Tesla is building “first of its kind data centers,” as per a job posting on its careers page. As the brand forays into full-self driving, artificial intelligence, and robotics, its data requirements are presumably rising, which could explain why it wants to build dedicated facilities.
Data centers are physical locations used to store swathes of digital information and computing infrastructure like servers and network equipment.
The Tesla job posting is for a senior engineering program manager at the brand’s Austin headquarters. The role entails layout design, infrastructure system and distribution selection, and leading full design and engineering of Tesla data centers, among various other responsibilities.
Most tech giants have data center requirements – some examples include Amazon Web Services, Microsoft Azure, and Google Cloud Platform.
After Tesla CEO Elon Musk took over Twitter (now X) last year, Tesla started using one of the NTT Global Data Centers facilities used by the social media platform in Sacramento after its lease expired, reported The Information.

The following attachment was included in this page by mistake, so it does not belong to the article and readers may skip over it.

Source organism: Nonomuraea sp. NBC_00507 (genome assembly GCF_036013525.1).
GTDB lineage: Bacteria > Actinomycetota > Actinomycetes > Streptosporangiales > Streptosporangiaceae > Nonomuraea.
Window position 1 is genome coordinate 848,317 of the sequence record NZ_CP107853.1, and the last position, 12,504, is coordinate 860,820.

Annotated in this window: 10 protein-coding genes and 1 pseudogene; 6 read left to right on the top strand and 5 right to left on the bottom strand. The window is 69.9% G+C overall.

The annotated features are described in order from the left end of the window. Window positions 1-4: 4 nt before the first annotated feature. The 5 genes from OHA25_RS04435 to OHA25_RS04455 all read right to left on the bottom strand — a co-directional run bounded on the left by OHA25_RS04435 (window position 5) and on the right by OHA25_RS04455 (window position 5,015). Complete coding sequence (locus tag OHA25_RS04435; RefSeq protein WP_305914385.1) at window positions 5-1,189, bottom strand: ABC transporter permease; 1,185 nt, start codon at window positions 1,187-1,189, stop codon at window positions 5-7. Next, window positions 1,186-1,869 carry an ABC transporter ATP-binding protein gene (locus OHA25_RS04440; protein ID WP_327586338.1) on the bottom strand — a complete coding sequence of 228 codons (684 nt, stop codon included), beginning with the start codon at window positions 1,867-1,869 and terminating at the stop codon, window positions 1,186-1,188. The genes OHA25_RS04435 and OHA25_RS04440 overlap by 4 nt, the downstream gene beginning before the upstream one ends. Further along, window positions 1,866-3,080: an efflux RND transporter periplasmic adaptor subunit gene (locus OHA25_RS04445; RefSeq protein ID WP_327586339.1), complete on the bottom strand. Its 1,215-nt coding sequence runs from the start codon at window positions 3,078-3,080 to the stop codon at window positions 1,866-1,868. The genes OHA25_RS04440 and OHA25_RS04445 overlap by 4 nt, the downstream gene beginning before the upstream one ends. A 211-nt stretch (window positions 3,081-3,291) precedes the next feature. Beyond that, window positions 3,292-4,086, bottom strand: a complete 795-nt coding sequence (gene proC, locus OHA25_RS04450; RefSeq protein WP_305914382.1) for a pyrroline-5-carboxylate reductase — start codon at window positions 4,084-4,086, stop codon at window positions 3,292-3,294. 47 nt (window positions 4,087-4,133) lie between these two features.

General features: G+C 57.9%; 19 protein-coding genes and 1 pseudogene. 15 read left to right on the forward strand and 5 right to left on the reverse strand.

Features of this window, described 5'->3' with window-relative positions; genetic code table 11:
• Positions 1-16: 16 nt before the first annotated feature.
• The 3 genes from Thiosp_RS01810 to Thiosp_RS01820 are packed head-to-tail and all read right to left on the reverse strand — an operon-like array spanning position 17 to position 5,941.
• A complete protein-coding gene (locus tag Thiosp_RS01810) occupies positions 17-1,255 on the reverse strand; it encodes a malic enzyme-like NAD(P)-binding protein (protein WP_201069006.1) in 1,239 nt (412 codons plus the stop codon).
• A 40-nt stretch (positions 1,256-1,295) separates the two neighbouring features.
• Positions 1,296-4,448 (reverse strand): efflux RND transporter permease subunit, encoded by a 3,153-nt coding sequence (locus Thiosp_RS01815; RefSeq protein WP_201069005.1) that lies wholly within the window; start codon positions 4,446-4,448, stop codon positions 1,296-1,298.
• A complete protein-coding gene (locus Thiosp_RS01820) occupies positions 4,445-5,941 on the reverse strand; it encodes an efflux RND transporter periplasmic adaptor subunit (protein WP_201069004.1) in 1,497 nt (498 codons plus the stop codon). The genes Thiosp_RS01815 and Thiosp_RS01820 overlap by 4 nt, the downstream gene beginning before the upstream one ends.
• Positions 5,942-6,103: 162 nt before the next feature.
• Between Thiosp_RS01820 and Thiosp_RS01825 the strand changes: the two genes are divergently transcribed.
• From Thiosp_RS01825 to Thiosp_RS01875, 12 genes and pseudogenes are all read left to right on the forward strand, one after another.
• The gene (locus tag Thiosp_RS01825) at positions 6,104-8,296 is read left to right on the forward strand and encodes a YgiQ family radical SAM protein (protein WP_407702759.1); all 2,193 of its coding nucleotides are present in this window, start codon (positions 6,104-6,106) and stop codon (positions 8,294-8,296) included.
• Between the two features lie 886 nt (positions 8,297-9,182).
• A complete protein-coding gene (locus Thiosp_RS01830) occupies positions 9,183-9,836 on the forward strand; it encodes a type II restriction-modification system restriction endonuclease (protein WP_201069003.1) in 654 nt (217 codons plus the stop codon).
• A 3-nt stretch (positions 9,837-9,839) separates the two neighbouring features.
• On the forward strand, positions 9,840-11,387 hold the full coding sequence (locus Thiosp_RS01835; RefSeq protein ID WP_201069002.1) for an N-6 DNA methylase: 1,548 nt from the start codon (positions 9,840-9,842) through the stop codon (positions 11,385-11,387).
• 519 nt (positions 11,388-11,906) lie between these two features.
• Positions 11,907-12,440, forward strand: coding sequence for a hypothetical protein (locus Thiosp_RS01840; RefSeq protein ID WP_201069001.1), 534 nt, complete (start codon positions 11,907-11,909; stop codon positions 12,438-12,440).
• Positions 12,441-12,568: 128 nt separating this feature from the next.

Tesla finetunes its systems by collecting information from millions of its electric cars plying on the streets worldwide. In fact, Tesla has said that its neural network is trained in real-time with data from its cars across the globe.
Expanding data collection is also raising data privacy concerns. Between 2019 and 2022, Tesla employees shared videos recorded by its customer cars on an internal messaging platform, reported Reuters. Early this year, a whistleblower leaked 100 gigabytes of data, comprising 23,000 files, reported German newspaper Handelsblatt.
Europe’s General Data Protection Regulation (GDPR) imposes some of the world’s most stringent data protection laws. If Tesla is proven guilty, it could face billions of dollars in penalties.
Tesla might need data centers for its virtual power plant and energy storage businesses as well. Tesla customers can participate in the Emergency Load Reduction Program (ELRP), wherein customers’ Powerwall can reroute energy back into the grid during emergencies, and earn compensation for the same.